Since selling our former home last summer, I’ve avoided driving down our old street, fearing to see what the new owners might have done with my old garden. At best I worried it might be neglected. At worst I expected to see a water-guzzling St. Augustine lawn in place of the xeric Texas cottage garden I’d nurtured.
So imagine my surprise when I recently received an email from the new owner that began, “I’m hoping you can help me with my garden, which was actually your garden!” and ended, “Thank you for starting such a great yard for me to love and nourish!” How charming!
I met her and her husband yesterday and spent an hour with her ID’ing plants, explaining when to prune them, and sharing a few of the garden’s stories: how I brought the spider lily bulbs from my first garden; how I toted home the cedar elm, now huge, as a baby tree in the back of my minivan; how I moved a beloved ‘Whale’s Tongue’ agave with me to my new garden, leaving her an opening for a favorite specimen plant.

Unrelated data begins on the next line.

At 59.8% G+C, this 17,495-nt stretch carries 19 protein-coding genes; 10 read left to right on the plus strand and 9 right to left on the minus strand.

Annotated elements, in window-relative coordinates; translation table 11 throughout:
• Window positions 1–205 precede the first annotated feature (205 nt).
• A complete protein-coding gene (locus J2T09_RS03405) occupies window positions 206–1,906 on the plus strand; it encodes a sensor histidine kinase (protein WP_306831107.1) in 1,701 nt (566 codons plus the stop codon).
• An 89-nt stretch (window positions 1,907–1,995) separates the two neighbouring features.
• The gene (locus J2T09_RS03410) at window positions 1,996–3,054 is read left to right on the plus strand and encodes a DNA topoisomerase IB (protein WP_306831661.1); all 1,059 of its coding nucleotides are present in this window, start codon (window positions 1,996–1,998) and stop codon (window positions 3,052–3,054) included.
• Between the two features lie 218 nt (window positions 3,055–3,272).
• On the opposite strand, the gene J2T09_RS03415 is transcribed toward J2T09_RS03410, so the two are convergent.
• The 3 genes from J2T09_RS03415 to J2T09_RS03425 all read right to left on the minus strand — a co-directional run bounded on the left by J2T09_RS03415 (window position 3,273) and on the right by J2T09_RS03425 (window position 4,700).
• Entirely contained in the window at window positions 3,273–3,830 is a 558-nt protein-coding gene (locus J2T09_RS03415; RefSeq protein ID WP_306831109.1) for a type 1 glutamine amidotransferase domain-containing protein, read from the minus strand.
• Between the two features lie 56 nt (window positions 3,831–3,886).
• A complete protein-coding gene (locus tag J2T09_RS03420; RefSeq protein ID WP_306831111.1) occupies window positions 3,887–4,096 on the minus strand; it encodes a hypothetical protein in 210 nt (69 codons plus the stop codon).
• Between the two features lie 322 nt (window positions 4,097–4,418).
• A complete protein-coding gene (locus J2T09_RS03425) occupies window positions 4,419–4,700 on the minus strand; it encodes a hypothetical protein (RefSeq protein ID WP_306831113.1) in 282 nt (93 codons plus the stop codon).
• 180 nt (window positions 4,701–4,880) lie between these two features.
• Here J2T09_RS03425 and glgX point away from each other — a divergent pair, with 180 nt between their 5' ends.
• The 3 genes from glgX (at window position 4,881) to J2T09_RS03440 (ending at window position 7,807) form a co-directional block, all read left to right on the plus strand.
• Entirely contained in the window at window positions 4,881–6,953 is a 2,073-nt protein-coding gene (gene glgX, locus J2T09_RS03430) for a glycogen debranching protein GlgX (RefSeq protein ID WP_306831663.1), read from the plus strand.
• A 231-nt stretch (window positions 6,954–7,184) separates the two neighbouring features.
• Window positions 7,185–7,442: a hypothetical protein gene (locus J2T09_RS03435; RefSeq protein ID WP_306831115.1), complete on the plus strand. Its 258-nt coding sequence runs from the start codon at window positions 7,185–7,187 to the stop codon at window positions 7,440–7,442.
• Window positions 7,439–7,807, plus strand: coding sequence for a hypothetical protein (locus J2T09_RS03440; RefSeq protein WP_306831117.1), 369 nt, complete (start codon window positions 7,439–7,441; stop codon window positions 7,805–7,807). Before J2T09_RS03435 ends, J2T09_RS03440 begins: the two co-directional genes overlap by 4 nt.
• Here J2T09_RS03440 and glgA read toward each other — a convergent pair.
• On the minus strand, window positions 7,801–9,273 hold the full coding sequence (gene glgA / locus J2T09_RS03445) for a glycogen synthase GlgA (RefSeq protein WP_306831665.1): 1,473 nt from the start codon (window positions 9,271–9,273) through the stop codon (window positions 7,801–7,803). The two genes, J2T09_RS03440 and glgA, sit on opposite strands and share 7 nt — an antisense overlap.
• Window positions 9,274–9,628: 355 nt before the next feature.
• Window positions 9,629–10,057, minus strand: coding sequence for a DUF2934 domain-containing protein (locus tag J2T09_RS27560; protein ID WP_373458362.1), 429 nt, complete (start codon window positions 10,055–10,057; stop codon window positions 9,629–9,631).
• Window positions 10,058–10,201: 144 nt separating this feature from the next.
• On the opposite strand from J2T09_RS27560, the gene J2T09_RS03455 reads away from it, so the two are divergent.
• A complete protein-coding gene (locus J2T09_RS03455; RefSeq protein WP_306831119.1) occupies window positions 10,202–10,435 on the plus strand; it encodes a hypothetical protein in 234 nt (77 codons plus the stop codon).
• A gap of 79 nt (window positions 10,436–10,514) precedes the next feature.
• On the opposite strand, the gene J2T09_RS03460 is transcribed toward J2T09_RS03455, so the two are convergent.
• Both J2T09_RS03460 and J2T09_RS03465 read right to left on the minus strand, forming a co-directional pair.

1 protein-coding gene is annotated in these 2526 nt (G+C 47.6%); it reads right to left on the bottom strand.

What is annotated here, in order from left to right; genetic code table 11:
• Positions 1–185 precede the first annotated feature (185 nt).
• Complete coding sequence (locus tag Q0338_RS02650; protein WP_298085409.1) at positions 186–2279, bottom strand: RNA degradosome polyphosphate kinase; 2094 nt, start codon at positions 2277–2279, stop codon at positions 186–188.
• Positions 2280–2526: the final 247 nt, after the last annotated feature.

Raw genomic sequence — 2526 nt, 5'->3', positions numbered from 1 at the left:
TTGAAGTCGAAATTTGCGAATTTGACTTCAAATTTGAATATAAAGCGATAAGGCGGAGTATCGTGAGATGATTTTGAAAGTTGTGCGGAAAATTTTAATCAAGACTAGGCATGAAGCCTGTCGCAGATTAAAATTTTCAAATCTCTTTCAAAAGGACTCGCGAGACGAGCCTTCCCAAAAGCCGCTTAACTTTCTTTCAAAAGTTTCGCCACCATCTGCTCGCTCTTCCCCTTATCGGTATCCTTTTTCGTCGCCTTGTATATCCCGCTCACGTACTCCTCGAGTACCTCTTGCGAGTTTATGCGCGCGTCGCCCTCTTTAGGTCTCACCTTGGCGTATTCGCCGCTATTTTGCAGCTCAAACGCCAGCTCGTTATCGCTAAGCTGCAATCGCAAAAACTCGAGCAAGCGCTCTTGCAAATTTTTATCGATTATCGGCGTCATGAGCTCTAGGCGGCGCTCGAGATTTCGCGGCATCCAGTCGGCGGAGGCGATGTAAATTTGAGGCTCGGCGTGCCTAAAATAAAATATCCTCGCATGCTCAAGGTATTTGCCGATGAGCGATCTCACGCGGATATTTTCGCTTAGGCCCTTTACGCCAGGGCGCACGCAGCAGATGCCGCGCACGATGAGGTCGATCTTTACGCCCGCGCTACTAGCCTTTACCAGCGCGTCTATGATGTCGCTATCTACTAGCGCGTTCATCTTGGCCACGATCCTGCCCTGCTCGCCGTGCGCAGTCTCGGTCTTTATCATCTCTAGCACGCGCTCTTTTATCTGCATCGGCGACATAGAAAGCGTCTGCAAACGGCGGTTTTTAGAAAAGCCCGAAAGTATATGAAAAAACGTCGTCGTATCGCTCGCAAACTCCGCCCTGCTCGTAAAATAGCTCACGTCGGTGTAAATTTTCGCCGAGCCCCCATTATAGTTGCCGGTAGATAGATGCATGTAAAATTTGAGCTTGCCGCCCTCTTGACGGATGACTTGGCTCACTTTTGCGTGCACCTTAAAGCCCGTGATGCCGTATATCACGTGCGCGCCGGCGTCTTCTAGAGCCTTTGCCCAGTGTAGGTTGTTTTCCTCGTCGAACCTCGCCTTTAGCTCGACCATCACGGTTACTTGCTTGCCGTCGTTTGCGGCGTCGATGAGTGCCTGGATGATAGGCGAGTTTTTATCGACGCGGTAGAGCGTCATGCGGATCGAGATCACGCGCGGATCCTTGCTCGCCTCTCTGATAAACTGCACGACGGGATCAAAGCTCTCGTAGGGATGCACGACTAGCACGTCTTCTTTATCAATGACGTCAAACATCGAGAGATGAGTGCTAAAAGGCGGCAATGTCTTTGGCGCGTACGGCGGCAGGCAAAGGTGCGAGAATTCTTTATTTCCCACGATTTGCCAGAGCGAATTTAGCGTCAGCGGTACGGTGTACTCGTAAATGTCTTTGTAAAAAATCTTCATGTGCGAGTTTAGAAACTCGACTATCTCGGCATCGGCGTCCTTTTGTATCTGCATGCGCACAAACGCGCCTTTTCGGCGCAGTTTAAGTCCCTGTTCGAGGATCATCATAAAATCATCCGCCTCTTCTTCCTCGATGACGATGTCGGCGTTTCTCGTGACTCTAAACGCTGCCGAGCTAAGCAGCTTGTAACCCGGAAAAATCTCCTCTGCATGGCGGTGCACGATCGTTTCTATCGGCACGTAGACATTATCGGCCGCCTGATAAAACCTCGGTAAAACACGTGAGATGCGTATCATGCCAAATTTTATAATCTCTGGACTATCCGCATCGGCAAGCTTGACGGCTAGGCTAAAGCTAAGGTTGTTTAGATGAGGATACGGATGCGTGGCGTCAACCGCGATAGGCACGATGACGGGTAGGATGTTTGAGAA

She in turn told me about watching excitedly, from the front window, as hummingbirds visited the salvias, being wowed by the statuesque ‘Belinda’s Dream’ rose when it burst into bloom, and admiring the fossils visible in the limestone-paved courtyard. She’s already changed a few things and even added a small vegetable garden, and it pleased me to see her claiming the garden as her own.
It’s a happy ending—and a new beginning—for Green Hall Garden.
Note: Not to confuse anyone: these are old photos of my former garden, taken in warmer and well-groomed seasons.
All material © 2006-2011 by Pam Penick for Digging. Unauthorized reproduction prohibited.